A man begins cutting his wisdom teeth the first time he bites off more than he can chew.
As shown in Chapter 1, cloud computing isn't as much a single technology as it is a combination of many existing technologies. Elements of cloud computing may resemble earlier computing eras, but advances in virtualization, storage, connectivity, and processing power are combining to create a new technical ecosystem for cloud computing, and the result is a fundamentally different and compelling phenomenon.
The adoption of cloud computing services is growing rapidly, and one of the reasons is because its architecture stresses the benefits of shared services over isolated products. This use of shared services helps an organization focus on its primary business drivers, and lets information system technology departments reduce the gap between available computing capacity (always-on high resource) and required systems demand (mostly low volume with occasional spikes). This results in a much more efficient usage-based cost model.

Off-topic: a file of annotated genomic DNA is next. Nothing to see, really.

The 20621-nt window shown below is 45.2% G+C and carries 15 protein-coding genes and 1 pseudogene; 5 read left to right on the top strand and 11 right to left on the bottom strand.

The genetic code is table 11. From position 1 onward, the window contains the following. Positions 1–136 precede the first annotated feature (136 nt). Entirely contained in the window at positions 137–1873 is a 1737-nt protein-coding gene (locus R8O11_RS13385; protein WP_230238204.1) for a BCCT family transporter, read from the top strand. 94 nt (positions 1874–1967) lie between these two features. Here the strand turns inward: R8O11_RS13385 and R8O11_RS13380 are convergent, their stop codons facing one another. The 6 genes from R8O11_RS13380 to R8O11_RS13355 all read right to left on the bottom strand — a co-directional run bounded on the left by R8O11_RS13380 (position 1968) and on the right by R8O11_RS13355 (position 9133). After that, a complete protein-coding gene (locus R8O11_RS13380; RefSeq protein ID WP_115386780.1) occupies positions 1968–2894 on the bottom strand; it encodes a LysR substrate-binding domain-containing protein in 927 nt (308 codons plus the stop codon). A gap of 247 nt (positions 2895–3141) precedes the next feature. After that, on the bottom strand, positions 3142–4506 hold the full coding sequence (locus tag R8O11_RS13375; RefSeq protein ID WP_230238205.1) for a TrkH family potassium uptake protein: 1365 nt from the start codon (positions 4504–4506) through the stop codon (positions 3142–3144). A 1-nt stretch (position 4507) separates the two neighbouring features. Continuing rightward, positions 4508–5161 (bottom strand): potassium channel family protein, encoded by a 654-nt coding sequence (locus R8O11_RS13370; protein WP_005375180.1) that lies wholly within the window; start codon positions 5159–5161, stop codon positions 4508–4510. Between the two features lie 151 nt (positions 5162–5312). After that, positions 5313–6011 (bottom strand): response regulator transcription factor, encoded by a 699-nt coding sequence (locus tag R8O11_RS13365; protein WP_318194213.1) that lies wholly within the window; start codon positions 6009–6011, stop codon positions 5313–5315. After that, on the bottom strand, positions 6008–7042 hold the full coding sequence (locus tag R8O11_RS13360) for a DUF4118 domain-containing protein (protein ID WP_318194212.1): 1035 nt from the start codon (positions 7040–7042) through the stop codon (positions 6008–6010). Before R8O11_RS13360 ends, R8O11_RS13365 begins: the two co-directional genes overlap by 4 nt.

This chapter looks at the primary elements of the cloud computing architecture, using the NIST document described in Chapter 1 as a baseline (we'll also look at a couple of other accepted cloud based computing architecture models). Included in this chapter are the following:
Cloud delivery models — The SaaS, PaaS, and IaaS elements of the SPI framework
Cloud deployment models (also called consumption modalities) — Private, community, ...